“Until either the Supreme Court or Congress clarifies the law with regard to transgender access to bathrooms, locker rooms, and athletic teams, that is not an area where law has been clarified,” she said. “This department is not going to make law. We are going to continue to enforce laws that we are given to do.”

Her claim that the department cannot “make” law ignores that it’s the department’s job to interpret the law. The Obama administration believed that Title IX does protect transgender students, but DeVos reversed that guidance. Several courts have ultimately agreed with the Obama administration’s interpretation, because if Title IX doesn’t recognize transgender students’ gender identities, then they are actually less protected under the law than their cisgender peers. If the law says that a transgender boy is only protected for being mistreated as a girl because he was assigned female at birth, he wouldn’t be protected at all because he’s a boy and would thus never file a complaint that he was being unfairly treated as a girl.

Just over a week ago, a federal judge in Maryland ruled that transgender students are protected under Title IX because discrimination against them constitutes gender stereotyping. Last year, the U.S. Court of Appeals for the Seventh Circuit issued a similar ruling, explaining, “A policy that requires an individual to use a bathroom that does not conform with his or her gender identity punishes that individual for his or her gender non‐conformance, which in turn violates Title IX.” It’s a recognition that all individuals have a gender identity, but only those who are transgender are punished for conforming to it.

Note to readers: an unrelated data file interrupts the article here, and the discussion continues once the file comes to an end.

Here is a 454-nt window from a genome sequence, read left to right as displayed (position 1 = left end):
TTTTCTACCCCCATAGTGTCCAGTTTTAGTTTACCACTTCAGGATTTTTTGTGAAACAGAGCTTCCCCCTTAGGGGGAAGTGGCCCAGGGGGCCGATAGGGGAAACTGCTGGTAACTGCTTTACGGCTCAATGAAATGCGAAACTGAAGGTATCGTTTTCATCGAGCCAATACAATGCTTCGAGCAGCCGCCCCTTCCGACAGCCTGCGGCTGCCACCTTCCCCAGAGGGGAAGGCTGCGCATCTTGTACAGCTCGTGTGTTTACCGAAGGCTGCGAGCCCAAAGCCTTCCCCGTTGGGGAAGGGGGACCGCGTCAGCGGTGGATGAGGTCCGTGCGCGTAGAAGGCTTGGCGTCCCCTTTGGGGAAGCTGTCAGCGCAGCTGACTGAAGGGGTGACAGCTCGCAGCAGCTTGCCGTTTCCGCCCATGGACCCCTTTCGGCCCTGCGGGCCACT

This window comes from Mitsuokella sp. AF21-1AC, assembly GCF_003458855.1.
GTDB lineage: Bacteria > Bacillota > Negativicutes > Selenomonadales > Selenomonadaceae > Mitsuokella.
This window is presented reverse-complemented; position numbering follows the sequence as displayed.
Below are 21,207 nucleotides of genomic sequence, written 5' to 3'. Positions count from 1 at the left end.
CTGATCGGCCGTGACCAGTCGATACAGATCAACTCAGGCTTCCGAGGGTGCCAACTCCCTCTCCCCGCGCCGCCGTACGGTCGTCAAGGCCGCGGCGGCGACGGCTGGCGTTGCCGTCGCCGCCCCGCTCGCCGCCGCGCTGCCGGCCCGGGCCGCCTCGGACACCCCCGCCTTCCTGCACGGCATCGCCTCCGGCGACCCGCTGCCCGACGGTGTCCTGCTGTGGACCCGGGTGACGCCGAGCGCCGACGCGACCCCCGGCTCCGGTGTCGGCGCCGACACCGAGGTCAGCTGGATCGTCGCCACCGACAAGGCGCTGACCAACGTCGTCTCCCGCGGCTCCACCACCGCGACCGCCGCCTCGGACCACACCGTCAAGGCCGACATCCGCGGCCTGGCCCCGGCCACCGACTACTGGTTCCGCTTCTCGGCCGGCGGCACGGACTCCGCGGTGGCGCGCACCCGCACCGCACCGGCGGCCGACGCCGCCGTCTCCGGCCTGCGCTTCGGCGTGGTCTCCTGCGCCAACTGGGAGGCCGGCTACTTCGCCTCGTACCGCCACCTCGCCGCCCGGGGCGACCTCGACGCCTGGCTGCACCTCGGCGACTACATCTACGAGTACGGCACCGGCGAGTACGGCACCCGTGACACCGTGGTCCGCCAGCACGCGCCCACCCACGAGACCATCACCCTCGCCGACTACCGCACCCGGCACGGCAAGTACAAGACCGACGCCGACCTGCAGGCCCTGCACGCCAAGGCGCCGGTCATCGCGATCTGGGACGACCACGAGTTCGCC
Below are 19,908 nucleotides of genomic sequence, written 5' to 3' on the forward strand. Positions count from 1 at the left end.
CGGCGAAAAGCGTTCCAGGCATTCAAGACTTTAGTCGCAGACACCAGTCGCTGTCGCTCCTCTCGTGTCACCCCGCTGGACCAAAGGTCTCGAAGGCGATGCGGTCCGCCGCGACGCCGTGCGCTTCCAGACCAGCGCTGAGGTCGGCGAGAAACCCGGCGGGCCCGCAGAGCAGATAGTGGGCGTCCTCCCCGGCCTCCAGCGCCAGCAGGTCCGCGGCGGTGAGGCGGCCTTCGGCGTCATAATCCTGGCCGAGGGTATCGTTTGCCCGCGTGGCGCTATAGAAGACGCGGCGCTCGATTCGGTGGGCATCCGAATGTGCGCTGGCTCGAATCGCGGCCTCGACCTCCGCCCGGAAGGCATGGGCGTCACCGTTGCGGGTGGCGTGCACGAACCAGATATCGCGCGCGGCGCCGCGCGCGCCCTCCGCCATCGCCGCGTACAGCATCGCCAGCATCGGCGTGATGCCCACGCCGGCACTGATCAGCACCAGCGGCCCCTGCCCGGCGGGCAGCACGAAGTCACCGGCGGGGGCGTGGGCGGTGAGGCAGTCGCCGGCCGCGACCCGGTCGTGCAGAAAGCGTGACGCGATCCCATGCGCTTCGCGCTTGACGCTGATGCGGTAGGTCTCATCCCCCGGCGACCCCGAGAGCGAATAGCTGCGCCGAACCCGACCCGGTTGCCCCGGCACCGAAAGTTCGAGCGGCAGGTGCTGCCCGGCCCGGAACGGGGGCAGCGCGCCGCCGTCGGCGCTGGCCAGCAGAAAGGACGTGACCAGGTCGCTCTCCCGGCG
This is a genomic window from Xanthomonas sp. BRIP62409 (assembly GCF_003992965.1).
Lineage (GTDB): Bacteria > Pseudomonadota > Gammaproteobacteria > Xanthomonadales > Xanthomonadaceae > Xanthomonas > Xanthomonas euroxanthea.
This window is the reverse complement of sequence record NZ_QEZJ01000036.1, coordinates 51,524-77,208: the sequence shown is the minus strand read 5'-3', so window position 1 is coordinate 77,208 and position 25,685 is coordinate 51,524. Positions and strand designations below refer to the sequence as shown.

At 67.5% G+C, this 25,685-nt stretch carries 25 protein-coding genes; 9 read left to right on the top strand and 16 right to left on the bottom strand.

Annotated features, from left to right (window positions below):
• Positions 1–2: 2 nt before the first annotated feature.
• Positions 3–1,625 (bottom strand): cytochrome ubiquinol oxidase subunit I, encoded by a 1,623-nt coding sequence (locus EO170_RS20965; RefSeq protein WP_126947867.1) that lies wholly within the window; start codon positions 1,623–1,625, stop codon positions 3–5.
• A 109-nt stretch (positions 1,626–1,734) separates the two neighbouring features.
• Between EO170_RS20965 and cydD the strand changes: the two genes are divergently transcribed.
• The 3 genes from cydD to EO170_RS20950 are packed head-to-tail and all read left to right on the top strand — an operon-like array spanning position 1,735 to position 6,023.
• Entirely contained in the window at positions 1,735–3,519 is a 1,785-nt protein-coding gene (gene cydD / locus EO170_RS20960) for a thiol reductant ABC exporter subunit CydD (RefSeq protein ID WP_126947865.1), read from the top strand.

DeVos, like Carson, has a long history of anti-LGBTQ views, which seemingly explains her decision far more than her own excuse about “making law.” But she did have one moment of possible comeuppance on these issues during Tuesday’s hearing.

DeVos has stood firm in past hearings that schools with policies explicitly discriminating against LGBTQ students or students from LGBTQ families should nevertheless continue to be eligible for federal funding. Rep. Katherine Clark (D-MA) once again grilled her on this matter on Tuesday, noting that the Education Department’s budget calls for over $1 billion to be allocated to school choice initiatives, which would then subsidize many of the religious schools with discriminatory policies.

DeVos insisted, “Where federal dollars flow, federal law must be adhered to,” leaning on her crutch that federal law (according to her interpretation) offers no such protections to LGBTQ students. Clark repeatedly demanded a yes-or-no answer as to whether DeVos would exclude schools from funding if they have discriminatory policies, and DeVos finally conceded, “Yes,” though it’s still not clear that she was agreeing about policies impacting LGBTQ students and families.

Nevertheless, Clark accepted the concession. “Took a year,” she quipped.